With the emergence of the notorious Google Penguin update, many 'Search Engine Optimization" (or SEO) practitioners are left scratching their heads. In prior years, SEO has consisted of simple keyword targeting mixed with some strategic linking alliances. These elements were sufficient to land a top spot on a Google search results page, drawing more traffic from casual web surfers. Now, it appears that those who have neglected social media marketing as part of their SEO strategies may be at a distinct disadvantage. Word on the Internet Highway has it that traditional "SEO" principles may be falling by the wayside in favor of Search Marketing Integration, aka "SMI."
Whatever acronym you favor, the primary element involved is trust. Do popular information sources trust your blog articles enough to link to your site? Do your Facebook and Twitter followers trust your content enough to re-Tweet and re-post? If so, then you are miles ahead of the businesses that rely on mass-produced content with poorly constructed articles geared towards fitting in awkward strings of keywords.
Social media has a direct impact on SEO/SMI in several different ways:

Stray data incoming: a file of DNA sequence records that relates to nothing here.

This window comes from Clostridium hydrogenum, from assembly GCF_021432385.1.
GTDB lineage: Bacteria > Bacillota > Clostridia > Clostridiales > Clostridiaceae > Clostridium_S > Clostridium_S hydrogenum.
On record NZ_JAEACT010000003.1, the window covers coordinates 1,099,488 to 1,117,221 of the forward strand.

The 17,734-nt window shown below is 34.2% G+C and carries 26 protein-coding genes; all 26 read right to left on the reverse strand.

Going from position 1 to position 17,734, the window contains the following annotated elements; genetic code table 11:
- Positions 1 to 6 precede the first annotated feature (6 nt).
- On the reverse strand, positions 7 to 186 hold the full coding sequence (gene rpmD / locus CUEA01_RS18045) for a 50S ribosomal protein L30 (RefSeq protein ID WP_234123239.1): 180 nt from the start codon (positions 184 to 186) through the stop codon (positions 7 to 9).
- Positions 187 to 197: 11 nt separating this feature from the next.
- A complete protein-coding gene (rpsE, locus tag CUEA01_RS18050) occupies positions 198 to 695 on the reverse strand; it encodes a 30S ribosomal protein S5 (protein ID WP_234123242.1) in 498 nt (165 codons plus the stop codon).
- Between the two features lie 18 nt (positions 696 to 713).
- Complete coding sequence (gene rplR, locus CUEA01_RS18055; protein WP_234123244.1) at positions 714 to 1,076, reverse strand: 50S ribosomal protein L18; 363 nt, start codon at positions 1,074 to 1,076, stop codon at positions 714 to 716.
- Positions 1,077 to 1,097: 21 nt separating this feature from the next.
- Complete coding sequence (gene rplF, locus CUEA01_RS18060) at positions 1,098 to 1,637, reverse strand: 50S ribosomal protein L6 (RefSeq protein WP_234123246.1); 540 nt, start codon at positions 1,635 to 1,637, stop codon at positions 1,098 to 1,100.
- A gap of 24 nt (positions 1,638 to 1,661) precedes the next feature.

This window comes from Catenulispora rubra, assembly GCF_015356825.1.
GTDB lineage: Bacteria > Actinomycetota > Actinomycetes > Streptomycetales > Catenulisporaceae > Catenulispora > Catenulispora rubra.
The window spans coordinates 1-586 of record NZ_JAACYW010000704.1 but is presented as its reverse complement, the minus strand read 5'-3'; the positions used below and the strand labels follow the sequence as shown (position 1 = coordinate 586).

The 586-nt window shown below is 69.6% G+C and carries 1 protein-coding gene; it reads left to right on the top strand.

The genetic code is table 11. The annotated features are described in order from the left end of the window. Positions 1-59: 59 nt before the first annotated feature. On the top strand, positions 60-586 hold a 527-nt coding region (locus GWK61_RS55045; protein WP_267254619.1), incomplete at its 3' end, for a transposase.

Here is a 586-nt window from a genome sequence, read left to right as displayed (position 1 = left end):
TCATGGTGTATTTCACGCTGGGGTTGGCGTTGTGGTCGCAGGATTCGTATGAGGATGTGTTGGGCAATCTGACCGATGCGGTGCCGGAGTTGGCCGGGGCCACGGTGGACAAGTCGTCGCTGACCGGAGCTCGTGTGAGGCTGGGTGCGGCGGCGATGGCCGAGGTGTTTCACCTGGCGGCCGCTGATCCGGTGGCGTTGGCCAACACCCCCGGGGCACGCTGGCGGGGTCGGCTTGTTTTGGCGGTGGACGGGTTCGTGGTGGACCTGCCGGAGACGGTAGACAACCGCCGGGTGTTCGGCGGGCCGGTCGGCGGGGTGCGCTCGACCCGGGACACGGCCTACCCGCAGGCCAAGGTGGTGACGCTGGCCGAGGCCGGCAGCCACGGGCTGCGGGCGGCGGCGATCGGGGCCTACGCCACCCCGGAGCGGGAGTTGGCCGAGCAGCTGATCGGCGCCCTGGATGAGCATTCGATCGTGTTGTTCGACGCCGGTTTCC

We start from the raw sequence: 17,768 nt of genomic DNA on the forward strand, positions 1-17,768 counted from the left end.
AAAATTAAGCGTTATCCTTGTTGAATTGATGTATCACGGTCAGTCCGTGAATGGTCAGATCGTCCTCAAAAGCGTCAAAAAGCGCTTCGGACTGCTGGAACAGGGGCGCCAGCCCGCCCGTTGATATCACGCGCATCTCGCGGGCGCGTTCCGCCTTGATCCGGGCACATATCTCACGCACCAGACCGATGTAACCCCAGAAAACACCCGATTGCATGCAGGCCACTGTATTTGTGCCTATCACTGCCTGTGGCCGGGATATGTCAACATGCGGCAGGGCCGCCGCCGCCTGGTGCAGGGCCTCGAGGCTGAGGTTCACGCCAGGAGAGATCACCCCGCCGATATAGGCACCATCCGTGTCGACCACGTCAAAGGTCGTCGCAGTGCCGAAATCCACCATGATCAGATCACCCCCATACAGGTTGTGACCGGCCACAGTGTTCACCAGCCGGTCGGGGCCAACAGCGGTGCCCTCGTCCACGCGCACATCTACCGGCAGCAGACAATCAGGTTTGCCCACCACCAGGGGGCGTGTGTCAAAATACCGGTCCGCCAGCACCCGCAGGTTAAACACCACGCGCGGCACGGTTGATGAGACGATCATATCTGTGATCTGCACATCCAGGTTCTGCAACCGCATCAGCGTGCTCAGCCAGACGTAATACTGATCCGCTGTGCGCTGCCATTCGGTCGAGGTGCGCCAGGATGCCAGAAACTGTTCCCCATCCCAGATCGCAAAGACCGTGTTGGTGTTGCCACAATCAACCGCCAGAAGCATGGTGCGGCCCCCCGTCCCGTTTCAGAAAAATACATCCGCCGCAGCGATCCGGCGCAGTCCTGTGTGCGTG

One place to start in gauging how effective a social media campaign is going to be for boosting SEO is to look at what the search engines look for when they send their bots forth to gather information. It's relatively easy to find the metrics that are likely to matter, and you probably already have a pretty good idea yourself. Here are a few places to start:
So. Getting a thousand Facebook friends and followers. Attracting like-minded individuals on Twitter. Expanding your reach. How is it done? After all, you aren't a 13 year old girl with a high school full of potential social media buddies (at least we don't think you are if you are reading our blog), and unfortunately, you aren't George Takei (if you are, please contact us... we are big fans). There are still a number of techniques you can use to build a following and start generating buzz that will attract Google's attention and start placing you higher on the search engine results.
By taking the time to understand social media marketing and how it fits within the overall structure of SEO, it's easier than ever to create an integrated marketing platform that creates value and encourages consumers in your network to share, share, share.
Disclosure: Delicious (middle) was shut down in 2010. Digg (left) stopped being a social bookmarking in service in 2011. We still like the infographic and thought it was worth sharing.
Ramin Edmond is the former Content Strategist for GaggleAMP. Outside of work, Ramin likes to run, hike, and take pictures of Boston's best views. You can get in touch with Ramin by connecting with him on LinkedIn.
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